Pit bull label may triple length of stay in dog shelters

March 23, 2016
A figure from the PLOS ONE Manuscript: Gunter LM, Barber RT, Wynne CDL (2016) What's in a Name? Effect of Breed Perceptions & Labeling on Attractiveness, Adoptions & Length of Stay for Pit-Bull-Type Dogs. PLoS ONE 11(3): e0146857. Credit: Arizona Animal Welfare League

Dogs labelled as "pit bulls" may wait three times as long to be adopted from shelters than differently labelled lookalikes, according to a study published March 23, 2016 in the open-access journal PLOS ONE by Lisa Gunter from Arizona State University, USA, and colleagues.

Previous research had suggested that certain types of take longer to be adopted from shelters, but it was unclear how much breed identification influenced adoption decisions. Since pit bull breeds are often negatively perceived, the authors of this study wanted to know if the "pit bull" label affects adoption.

The authors initially assessed perceptions of pit bull dogs compared to other breeds. They then analysed the effect of the "pit bull" breed label in dog shelters by surveying the perceived attractiveness to potential adopters, based on factors including perceived friendliness, aggressiveness and intelligence, of dogs labelled as pit bull breeds and of differently labelled lookalikes. They also examined length of stay in shelters.

They found that pit bull breeds were perceived by study participants as less adoptable than other breeds such as Labradors, considered less friendly and more aggressive. In shelters, compared to lookalikes that were unlabelled or labelled as other breeds, dogs labelled as "pit bull" breeds were again seen as less 'attractive', and waited over three times as long as lookalikes to be adopted.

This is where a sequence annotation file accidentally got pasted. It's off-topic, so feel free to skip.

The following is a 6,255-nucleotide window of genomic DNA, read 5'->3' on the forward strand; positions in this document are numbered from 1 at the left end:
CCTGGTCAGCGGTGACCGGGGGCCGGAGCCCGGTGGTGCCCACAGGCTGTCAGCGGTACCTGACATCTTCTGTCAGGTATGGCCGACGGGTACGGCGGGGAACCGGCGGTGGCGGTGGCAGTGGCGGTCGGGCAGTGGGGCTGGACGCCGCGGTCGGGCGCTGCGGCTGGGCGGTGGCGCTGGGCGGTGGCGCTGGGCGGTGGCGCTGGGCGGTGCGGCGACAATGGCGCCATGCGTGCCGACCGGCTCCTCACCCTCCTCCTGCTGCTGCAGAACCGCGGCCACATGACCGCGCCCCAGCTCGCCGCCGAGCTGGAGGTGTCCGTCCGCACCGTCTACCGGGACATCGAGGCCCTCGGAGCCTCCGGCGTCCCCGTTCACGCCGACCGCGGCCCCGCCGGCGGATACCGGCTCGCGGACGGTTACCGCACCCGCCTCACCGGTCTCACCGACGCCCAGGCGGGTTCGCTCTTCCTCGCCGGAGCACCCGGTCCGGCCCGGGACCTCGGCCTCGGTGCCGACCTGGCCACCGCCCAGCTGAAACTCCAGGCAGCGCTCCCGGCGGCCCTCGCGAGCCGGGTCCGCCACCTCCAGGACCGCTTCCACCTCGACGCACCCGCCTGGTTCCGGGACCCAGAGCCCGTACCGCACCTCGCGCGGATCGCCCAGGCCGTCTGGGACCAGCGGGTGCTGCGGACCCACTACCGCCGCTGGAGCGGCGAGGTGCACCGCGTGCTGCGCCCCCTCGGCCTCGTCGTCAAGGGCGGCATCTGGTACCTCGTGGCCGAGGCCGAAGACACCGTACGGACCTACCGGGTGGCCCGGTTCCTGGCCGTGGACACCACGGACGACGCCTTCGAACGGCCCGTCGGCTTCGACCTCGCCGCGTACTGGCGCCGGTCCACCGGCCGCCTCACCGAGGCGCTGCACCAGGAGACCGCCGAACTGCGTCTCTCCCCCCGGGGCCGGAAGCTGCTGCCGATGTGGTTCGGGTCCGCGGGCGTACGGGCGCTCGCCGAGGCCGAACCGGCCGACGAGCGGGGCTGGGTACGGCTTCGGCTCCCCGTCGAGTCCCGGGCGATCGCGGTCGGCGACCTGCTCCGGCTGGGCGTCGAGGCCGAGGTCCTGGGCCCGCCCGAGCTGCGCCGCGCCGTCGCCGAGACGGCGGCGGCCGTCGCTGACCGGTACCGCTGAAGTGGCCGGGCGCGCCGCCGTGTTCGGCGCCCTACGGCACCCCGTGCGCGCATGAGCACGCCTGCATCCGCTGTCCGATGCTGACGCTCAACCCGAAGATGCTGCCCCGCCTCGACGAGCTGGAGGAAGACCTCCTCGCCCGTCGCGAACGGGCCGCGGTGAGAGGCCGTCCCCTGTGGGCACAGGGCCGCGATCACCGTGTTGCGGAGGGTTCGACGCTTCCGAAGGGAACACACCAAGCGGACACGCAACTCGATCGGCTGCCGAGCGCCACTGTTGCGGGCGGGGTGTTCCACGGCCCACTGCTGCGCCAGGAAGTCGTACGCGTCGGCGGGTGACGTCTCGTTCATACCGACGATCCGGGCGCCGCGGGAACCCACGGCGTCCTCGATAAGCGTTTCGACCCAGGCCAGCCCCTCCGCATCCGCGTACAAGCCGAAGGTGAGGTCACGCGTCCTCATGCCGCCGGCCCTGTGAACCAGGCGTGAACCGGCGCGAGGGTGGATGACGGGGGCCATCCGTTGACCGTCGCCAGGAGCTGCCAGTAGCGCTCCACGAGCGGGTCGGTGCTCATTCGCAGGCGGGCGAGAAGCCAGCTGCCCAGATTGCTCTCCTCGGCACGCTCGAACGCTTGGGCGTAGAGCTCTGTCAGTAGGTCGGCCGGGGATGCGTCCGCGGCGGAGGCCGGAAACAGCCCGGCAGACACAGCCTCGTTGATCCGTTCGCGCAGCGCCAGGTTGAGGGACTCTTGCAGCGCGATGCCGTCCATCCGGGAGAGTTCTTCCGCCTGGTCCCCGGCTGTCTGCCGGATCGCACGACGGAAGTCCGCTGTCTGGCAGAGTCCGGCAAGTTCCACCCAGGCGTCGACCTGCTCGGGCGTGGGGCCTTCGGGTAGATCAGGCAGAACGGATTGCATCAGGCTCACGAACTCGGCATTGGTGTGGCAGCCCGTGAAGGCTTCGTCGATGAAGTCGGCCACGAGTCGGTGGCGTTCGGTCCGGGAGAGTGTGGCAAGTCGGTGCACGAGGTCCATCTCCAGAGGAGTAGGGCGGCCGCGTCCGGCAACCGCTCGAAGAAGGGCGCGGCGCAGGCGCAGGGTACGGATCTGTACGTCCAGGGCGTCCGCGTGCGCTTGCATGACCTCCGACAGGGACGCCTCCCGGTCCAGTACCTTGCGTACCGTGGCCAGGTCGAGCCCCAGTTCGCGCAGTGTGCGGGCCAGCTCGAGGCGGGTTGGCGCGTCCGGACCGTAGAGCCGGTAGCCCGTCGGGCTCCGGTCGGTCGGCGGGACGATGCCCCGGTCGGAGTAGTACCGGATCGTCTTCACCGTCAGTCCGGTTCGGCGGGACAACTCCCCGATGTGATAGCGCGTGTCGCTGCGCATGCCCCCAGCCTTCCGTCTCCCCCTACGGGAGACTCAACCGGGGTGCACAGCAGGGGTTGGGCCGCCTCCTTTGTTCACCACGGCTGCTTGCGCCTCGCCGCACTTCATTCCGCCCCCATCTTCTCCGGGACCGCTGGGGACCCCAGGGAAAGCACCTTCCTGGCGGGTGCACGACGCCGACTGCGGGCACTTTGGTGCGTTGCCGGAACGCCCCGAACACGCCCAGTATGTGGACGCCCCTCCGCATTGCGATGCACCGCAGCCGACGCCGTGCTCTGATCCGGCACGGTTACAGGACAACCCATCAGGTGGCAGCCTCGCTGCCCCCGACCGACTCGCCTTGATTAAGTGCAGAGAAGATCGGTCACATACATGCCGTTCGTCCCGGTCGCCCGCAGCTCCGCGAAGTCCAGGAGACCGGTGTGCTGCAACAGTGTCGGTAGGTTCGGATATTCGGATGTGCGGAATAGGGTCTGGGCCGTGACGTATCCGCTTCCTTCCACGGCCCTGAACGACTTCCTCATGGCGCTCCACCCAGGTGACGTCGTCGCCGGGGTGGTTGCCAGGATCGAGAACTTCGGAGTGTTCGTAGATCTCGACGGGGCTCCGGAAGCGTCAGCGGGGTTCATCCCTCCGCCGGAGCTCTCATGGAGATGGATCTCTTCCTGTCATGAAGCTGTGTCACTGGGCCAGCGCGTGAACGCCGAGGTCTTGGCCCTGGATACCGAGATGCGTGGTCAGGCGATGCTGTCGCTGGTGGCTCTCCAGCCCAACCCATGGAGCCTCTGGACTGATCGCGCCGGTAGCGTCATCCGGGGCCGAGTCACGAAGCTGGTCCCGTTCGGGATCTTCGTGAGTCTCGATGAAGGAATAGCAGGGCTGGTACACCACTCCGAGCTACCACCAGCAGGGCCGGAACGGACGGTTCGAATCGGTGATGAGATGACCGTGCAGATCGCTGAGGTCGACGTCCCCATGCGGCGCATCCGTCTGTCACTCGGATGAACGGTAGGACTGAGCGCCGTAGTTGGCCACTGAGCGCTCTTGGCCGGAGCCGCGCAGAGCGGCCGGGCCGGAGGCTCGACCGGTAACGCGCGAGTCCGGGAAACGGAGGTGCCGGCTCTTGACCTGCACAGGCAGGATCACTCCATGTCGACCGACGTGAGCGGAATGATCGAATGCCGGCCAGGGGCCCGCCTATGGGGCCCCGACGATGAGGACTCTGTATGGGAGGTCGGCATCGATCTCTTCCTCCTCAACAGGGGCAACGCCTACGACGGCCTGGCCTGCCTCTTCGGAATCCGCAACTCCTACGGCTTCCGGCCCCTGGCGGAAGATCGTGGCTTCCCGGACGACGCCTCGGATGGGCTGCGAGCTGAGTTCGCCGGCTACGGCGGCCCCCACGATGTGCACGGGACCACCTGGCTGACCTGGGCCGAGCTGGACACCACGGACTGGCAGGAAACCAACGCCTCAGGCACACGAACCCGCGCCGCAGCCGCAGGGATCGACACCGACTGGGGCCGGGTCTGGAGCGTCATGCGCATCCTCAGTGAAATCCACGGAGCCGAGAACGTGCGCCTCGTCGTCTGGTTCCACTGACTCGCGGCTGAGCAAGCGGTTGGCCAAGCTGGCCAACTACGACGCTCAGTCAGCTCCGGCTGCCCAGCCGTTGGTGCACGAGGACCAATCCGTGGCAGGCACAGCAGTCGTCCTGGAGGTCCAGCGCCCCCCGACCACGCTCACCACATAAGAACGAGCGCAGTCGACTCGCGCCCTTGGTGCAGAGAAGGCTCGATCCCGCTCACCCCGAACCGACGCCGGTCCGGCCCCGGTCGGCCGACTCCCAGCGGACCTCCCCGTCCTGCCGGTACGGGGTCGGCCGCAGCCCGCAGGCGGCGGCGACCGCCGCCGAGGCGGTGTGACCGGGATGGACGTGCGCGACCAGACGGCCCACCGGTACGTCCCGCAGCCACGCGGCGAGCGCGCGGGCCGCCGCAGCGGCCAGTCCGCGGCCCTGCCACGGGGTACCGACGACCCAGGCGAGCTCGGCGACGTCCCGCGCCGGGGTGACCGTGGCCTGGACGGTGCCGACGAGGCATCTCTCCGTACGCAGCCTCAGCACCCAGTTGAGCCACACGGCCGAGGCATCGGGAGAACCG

Lisa Gunter notes: "We were surprised how very similar looking dogs sometimes get labelled "pit bull" and other times as something completely different. These dogs may look and act the same, but the pit bull label damns them to a much longer wait to adoption."

Assigned breed labels can be inaccurate, based on sometimes misleading appearances, and this research may indicate that dogs could be inadvertently penalised when labelled as a pit bull breed. The authors state that removing breed labels seems to be an easy way to improve the experience of pit bull type dogs in animal shelters.

Explore further: Dogs are aggressive if they are trained badly

More information: Gunter LM, Barber RT, Wynne CDL (2016) What's in a Name? Effect of Breed Perceptions & Labeling on Attractiveness, Adoptions & Length of Stay for Pit-Bull-Type Dogs. PLoS ONE 11(3): e0146857. DOI: 10.1371/journal.pone.0146857

Related Stories

Dogs are aggressive if they are trained badly

April 24, 2009

Many dogs are put down or abandoned due to their violent nature, but contrary to popular belief, breed has little to do with a dog's aggressive behaviour compared to all the owner-dependant factors. This is shown in a new ...

Recommended for you

Herbicides can't stop invasive plants. Can bugs?

August 31, 2016

Over the past 35 years, state and federal agencies have spent millions of dollars and dumped untold quantities of herbicides into waterways trying to control the invasive water chestnut plant, but the intruder just keeps ...

Smarter brains are blood-thirsty brains

August 30, 2016

A University of Adelaide-led project has overturned the theory that the evolution of human intelligence was simply related to the size of the brain—but rather linked more closely to the supply of blood to the brain.

0 comments

Please sign in to add a comment. Registration is free, and takes less than a minute. Read more

Click here to reset your password.
Sign in to get notified via email when new comments are made.